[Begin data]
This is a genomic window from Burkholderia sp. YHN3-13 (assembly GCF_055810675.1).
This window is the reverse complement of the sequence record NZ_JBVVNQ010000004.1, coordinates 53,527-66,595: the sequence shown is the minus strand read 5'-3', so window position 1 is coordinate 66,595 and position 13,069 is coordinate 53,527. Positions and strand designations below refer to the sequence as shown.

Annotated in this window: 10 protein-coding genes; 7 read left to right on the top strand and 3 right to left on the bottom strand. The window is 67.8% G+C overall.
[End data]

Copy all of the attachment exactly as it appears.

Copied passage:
This is a genomic window from Burkholderia sp. YHN3-13 (assembly GCF_055810675.1).
This window is the reverse complement of the sequence record NZ_JBVVNQ010000004.1, coordinates 53,527-66,595: the sequence shown is the minus strand read 5'-3', so window position 1 is coordinate 66,595 and position 13,069 is coordinate 53,527. Positions and strand designations below refer to the sequence as shown.

Annotated in this window: 10 protein-coding genes; 7 read left to right on the top strand and 3 right to left on the bottom strand. The window is 67.8% G+C overall.